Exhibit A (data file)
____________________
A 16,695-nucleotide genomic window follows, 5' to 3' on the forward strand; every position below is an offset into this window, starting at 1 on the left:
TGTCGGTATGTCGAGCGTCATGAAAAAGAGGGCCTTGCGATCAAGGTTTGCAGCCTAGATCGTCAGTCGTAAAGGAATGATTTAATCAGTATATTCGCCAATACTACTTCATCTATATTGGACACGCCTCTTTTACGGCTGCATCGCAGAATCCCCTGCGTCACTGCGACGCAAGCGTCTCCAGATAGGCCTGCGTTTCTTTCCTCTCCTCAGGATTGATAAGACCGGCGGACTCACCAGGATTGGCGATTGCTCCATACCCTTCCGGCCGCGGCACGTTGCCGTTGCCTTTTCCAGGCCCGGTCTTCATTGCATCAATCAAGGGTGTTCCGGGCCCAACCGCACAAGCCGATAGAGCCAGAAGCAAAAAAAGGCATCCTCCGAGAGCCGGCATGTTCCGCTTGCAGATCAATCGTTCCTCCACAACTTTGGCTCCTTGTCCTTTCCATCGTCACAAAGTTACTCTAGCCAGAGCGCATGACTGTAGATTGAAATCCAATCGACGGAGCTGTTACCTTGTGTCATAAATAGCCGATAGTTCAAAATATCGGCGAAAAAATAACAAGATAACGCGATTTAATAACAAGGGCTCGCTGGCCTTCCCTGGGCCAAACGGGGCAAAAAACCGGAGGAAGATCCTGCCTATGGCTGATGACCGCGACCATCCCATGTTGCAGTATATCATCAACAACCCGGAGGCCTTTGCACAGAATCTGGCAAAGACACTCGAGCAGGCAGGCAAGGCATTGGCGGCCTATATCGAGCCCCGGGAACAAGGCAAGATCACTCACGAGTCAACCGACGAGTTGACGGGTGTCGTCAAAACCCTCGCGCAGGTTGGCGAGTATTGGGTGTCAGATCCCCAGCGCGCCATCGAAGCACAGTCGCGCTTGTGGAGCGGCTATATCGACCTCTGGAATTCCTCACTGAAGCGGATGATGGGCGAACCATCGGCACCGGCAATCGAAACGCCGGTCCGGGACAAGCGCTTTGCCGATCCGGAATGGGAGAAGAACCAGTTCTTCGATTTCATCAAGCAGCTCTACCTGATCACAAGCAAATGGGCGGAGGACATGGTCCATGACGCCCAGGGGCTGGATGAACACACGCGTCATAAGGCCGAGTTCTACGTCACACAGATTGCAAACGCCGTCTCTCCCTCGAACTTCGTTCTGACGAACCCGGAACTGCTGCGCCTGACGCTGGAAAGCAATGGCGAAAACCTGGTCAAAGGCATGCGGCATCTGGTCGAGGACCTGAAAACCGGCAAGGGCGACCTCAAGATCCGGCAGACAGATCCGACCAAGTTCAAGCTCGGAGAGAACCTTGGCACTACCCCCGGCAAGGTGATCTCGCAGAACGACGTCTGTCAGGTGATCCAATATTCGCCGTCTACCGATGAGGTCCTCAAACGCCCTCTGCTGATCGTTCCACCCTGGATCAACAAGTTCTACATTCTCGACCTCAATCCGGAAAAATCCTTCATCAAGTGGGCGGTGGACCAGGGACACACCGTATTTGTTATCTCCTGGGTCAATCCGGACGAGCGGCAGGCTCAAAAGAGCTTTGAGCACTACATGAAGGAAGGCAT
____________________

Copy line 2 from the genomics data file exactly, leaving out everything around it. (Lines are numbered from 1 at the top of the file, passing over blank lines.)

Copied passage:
TGTCGGTATGTCGAGCGTCATGAAAAAGAGGGCCTTGCGATCAAGGTTTGCAGCCTAGATCGTCAGTCGTAAAGGAATGATTTAATCAGTATATTCGCCAATACTACTTCATCTATATTGGACACGCCTCTTTTACGGCTGCATCGCAGAATCCCCTGCGTCACTGCGACGCAAGCGTCTCCAGATAGGCCTGCGTTTCTTTCCTCTCCTCAGGATTGATAAGACCGGCGGACTCACCAGGATTGGCGATTGCTCCATACCCTTCCGGCCGCGGCACGTTGCCGTTGCCTTTTCCAGGCCCGGTCTTCATTGCATCAATCAAGGGTGTTCCGGGCCCAACCGCACAAGCCGATAGAGCCAGAAGCAAAAAAAGGCATCCTCCGAGAGCCGGCATGTTCCGCTTGCAGATCAATCGTTCCTCCACAACTTTGGCTCCTTGTCCTTTCCATCGTCACAAAGTTACTCTAGCCAGAGCGCATGACTGTAGATTGAAATCCAATCGACGGAGCTGTTACCTTGTGTCATAAATAGCCGATAGTTCAAAATATCGGCGAAAAAATAACAAGATAACGCGATTTAATAACAAGGGCTCGCTGGCCTTCCCTGGGCCAAACGGGGCAAAAAACCGGAGGAAGATCCTGCCTATGGCTGATGACCGCGACCATCCCATGTTGCAGTATATCATCAACAACCCGGAGGCCTTTGCACAGAATCTGGCAAAGACACTCGAGCAGGCAGGCAAGGCATTGGCGGCCTATATCGAGCCCCGGGAACAAGGCAAGATCACTCACGAGTCAACCGACGAGTTGACGGGTGTCGTCAAAACCCTCGCGCAGGTTGGCGAGTATTGGGTGTCAGATCCCCAGCGCGCCATCGAAGCACAGTCGCGCTTGTGGAGCGGCTATATCGACCTCTGGAATTCCTCACTGAAGCGGATGATGGGCGAACCATCGGCACCGGCAATCGAAACGCCGGTCCGGGACAAGCGCTTTGCCGATCCGGAATGGGAGAAGAACCAGTTCTTCGATTTCATCAAGCAGCTCTACCTGATCACAAGCAAATGGGCGGAGGACATGGTCCATGACGCCCAGGGGCTGGATGAACACACGCGTCATAAGGCCGAGTTCTACGTCACACAGATTGCAAACGCCGTCTCTCCCTCGAACTTCGTTCTGACGAACCCGGAACTGCTGCGCCTGACGCTGGAAAGCAATGGCGAAAACCTGGTCAAAGGCATGCGGCATCTGGTCGAGGACCTGAAAACCGGCAAGGGCGACCTCAAGATCCGGCAGACAGATCCGACCAAGTTCAAGCTCGGAGAGAACCTTGGCACTACCCCCGGCAAGGTGATCTCGCAGAACGACGTCTGTCAGGTGATCCAATATTCGCCGTCTACCGATGAGGTCCTCAAACGCCCTCTGCTGATCGTTCCACCCTGGATCAACAAGTTCTACATTCTCGACCTCAATCCGGAAAAATCCTTCATCAAGTGGGCGGTGGACCAGGGACACACCGTATTTGTTATCTCCTGGGTCAATCCGGACGAGCGGCAGGCTCAAAAGAGCTTTGAGCACTACATGAAGGAAGGCAT